In some ways, it’s appropriate to have a show like The Alienist airing in today’s climate to illustrate what was considered unacceptable then and how new changes have shown how far we as a society have progressed. In the opening of the second episode, “A Fruitful Partnership,” Lazlo is looking into a nearby morgue and questions on whether children are ever brought in. The mortician’s response is that they “only get the poor ones.” When Lazlo inquires about the Giorgio Santorelli, the boy found dead in the pilot episode, and asks if his business ever gets corpses that have the tongue removed, the mortician responds that the boy had it coming.
It’s apparent that, during this time, the transgender movement was in the very early stages, so much so that the term is never even mentioned during this episode, and probably won’t be mentioned during the entirety of the miniseries. The boy was dressed in female clothes and worked as a prostitute at a brothel. Sure, the notion is considered abhorrent by many today, but the level is nowhere near as high as it was during the time in which The Alienist is set.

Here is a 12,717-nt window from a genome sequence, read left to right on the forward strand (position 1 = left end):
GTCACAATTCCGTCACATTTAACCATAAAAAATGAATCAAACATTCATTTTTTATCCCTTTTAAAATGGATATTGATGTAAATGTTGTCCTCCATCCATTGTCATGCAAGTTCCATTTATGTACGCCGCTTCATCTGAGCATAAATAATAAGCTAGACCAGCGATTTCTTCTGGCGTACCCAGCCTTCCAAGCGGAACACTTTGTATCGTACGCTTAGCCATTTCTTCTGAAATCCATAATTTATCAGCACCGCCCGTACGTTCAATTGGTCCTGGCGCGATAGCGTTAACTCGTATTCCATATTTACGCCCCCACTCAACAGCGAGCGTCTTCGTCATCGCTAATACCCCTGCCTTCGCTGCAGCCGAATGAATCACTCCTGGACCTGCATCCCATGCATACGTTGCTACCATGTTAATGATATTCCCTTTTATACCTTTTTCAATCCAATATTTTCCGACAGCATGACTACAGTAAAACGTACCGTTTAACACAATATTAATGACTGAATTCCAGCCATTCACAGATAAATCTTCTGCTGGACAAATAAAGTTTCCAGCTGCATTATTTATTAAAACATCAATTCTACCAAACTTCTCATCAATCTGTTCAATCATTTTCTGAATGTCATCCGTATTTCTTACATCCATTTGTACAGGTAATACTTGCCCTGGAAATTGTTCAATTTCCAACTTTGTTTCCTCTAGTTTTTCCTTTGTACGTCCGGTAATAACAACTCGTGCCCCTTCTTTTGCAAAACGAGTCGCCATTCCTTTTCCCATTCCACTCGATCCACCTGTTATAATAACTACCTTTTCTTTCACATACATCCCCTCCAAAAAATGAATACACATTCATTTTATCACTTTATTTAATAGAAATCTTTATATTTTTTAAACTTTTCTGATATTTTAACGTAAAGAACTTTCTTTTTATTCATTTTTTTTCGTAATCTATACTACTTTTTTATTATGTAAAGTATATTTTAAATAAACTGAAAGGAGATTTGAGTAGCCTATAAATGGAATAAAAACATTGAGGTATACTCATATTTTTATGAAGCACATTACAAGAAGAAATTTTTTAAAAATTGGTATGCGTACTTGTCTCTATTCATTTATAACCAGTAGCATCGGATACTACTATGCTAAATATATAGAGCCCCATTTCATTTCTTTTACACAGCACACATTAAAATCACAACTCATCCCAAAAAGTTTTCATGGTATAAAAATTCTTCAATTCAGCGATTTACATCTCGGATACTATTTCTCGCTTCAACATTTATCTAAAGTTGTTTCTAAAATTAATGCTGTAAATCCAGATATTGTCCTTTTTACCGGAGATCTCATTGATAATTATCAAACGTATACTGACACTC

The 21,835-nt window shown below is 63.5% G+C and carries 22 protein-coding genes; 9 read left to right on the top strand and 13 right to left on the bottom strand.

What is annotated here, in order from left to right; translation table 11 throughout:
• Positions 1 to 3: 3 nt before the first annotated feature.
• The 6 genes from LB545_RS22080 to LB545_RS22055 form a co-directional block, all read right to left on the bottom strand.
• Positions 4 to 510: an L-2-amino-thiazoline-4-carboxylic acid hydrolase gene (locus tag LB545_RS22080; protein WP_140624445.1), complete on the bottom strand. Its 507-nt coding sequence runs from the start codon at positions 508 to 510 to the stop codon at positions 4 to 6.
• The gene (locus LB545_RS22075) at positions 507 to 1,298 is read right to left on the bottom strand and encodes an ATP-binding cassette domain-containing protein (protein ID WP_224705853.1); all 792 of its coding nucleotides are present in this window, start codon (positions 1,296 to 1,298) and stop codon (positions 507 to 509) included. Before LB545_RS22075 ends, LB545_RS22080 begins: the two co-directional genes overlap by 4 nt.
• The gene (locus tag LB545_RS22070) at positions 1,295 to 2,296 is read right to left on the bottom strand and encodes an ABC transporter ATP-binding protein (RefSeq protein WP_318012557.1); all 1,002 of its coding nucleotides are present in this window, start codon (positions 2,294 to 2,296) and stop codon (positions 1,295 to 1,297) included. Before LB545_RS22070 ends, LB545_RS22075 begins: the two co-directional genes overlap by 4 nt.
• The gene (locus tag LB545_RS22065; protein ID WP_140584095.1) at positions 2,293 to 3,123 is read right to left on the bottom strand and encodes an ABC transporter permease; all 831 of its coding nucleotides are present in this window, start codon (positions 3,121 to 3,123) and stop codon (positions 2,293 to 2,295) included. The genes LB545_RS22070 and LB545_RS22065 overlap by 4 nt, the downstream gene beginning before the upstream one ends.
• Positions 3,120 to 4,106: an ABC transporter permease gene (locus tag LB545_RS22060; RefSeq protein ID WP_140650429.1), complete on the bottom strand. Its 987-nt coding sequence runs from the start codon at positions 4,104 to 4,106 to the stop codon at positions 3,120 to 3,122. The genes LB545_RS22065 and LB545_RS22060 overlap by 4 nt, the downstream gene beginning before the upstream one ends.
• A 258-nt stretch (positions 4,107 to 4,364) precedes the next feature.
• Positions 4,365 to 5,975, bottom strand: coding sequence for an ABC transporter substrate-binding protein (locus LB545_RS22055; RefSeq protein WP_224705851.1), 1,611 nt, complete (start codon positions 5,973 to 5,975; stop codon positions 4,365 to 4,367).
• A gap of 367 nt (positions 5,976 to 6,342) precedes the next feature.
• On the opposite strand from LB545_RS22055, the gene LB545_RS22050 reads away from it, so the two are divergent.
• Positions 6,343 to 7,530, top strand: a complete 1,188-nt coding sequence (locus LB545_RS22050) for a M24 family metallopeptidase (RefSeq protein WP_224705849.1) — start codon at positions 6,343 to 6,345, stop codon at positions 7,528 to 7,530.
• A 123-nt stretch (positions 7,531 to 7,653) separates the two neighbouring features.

As witnessed in the previous episode, sexism runs rampant throughout New York City as well. While Sara is the first woman to get a position as secretary with the New York Police Department, she still doesn’t receive proper treatment from her colleagues. Sergeant Doyle (Martin McCreadle) makes a comment to another colleague that having a woman present in the work place is “more pleasant on the eyes.” He also makes a creepy move by removing an eyelash from Sara’s face and asking her to blow it for good luck.
Not only is Doyle a creep, but he also has something that he is hiding. In the beginning, he and other members of the police department invade the Santorelli residence and beat up the father of the victim, telling him that the case is now in the hands of the police and he should stay out of it. McCreadle, who is still fairly new to the acting scene, is quite effective as the corrupt and creepy sergeant.
Sara catches wind of Doyle’s meeting with the Santorellis and informs John, telling him that she wants to get involved. Through John’s eyes, Sara is still an innocent little girl. He doesn’t see how she can be helpful with her being a secretary, or as he calls her, “a typewriter.” But as previously shown, Sara is tough and willing to stand up for herself. She doesn’t let the fact that she’s just a secretary get in her way of being able to look into a case herself.
As I mentioned in the review of the first episode, I love how each of the main characters are developed so far. Of the three, I would say Sara and Lazlo are the two most interesting, while John is entertaining to watch, partly due to Luke Evans’ performance, but also feels like his development is the lesser of the three. In “A Fruitful Partnership,” Sara asks John to accompany her to the Santorellis to look more into the case. John doesn’t see the point, and Sara asks if he’s afraid. He obliges, and the two set off.